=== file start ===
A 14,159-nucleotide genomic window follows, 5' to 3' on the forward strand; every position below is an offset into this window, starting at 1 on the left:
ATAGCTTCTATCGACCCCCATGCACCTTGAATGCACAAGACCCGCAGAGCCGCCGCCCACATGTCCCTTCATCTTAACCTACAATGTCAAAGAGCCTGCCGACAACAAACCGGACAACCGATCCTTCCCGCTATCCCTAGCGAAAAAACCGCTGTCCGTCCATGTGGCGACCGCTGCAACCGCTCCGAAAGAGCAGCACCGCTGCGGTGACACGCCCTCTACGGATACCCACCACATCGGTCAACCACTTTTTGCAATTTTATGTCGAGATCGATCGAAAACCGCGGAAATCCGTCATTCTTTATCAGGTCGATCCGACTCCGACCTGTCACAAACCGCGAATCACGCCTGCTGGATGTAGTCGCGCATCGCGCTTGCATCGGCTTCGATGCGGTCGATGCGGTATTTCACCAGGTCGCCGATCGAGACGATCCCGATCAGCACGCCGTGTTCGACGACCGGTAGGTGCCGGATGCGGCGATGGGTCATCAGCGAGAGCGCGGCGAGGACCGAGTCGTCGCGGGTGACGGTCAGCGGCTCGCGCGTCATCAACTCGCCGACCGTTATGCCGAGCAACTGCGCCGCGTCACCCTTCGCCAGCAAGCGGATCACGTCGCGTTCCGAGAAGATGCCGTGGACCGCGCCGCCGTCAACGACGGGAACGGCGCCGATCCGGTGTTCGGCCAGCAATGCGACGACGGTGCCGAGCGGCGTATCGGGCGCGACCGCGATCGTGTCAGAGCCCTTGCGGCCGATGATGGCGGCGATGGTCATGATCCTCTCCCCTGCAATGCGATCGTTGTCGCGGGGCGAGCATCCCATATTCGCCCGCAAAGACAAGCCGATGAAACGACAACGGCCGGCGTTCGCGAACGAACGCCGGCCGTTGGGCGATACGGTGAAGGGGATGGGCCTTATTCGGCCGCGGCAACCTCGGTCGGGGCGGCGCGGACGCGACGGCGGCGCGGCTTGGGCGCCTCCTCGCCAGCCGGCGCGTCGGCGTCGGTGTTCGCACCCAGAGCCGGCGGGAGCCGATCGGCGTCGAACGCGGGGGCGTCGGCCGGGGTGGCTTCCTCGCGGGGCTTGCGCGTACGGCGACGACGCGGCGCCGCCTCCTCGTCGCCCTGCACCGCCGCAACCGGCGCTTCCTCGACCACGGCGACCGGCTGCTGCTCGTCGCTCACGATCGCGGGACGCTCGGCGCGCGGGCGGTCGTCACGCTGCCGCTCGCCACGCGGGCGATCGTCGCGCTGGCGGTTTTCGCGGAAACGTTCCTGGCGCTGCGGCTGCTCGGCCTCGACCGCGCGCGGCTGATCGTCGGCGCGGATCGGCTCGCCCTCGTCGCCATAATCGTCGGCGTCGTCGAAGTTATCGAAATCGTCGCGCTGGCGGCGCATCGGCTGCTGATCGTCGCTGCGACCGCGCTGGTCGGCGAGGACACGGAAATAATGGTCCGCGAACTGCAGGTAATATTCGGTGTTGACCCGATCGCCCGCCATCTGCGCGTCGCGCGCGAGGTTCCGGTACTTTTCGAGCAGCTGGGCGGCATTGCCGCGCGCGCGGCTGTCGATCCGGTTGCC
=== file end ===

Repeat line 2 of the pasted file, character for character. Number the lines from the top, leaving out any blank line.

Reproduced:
ATAGCTTCTATCGACCCCCATGCACCTTGAATGCACAAGACCCGCAGAGCCGCCGCCCACATGTCCCTTCATCTTAACCTACAATGTCAAAGAGCCTGCCGACAACAAACCGGACAACCGATCCTTCCCGCTATCCCTAGCGAAAAAACCGCTGTCCGTCCATGTGGCGACCGCTGCAACCGCTCCGAAAGAGCAGCACCGCTGCGGTGACACGCCCTCTACGGATACCCACCACATCGGTCAACCACTTTTTGCAATTTTATGTCGAGATCGATCGAAAACCGCGGAAATCCGTCATTCTTTATCAGGTCGATCCGACTCCGACCTGTCACAAACCGCGAATCACGCCTGCTGGATGTAGTCGCGCATCGCGCTTGCATCGGCTTCGATGCGGTCGATGCGGTATTTCACCAGGTCGCCGATCGAGACGATCCCGATCAGCACGCCGTGTTCGACGACCGGTAGGTGCCGGATGCGGCGATGGGTCATCAGCGAGAGCGCGGCGAGGACCGAGTCGTCGCGGGTGACGGTCAGCGGCTCGCGCGTCATCAACTCGCCGACCGTTATGCCGAGCAACTGCGCCGCGTCACCCTTCGCCAGCAAGCGGATCACGTCGCGTTCCGAGAAGATGCCGTGGACCGCGCCGCCGTCAACGACGGGAACGGCGCCGATCCGGTGTTCGGCCAGCAATGCGACGACGGTGCCGAGCGGCGTATCGGGCGCGACCGCGATCGTGTCAGAGCCCTTGCGGCCGATGATGGCGGCGATGGTCATGATCCTCTCCCCTGCAATGCGATCGTTGTCGCGGGGCGAGCATCCCATATTCGCCCGCAAAGACAAGCCGATGAAACGACAACGGCCGGCGTTCGCGAACGAACGCCGGCCGTTGGGCGATACGGTGAAGGGGATGGGCCTTATTCGGCCGCGGCAACCTCGGTCGGGGCGGCGCGGACGCGACGGCGGCGCGGCTTGGGCGCCTCCTCGCCAGCCGGCGCGTCGGCGTCGGTGTTCGCACCCAGAGCCGGCGGGAGCCGATCGGCGTCGAACGCGGGGGCGTCGGCCGGGGTGGCTTCCTCGCGGGGCTTGCGCGTACGGCGACGACGCGGCGCCGCCTCCTCGTCGCCCTGCACCGCCGCAACCGGCGCTTCCTCGACCACGGCGACCGGCTGCTGCTCGTCGCTCACGATCGCGGGACGCTCGGCGCGCGGGCGGTCGTCACGCTGCCGCTCGCCACGCGGGCGATCGTCGCGCTGGCGGTTTTCGCGGAAACGTTCCTGGCGCTGCGGCTGCTCGGCCTCGACCGCGCGCGGCTGATCGTCGGCGCGGATCGGCTCGCCCTCGTCGCCATAATCGTCGGCGTCGTCGAAGTTATCGAAATCGTCGCGCTGGCGGCGCATCGGCTGCTGATCGTCGCTGCGACCGCGCTGGTCGGCGAGGACACGGAAATAATGGTCCGCGAACTGCAGGTAATATTCGGTGTTGACCCGATCGCCCGCCATCTGCGCGTCGCGCGCGAGGTTCCGGTACTTTTCGAGCAGCTGGGCGGCATTGCCGCGCGCGCGGCTGTCGATCCGGTTGCC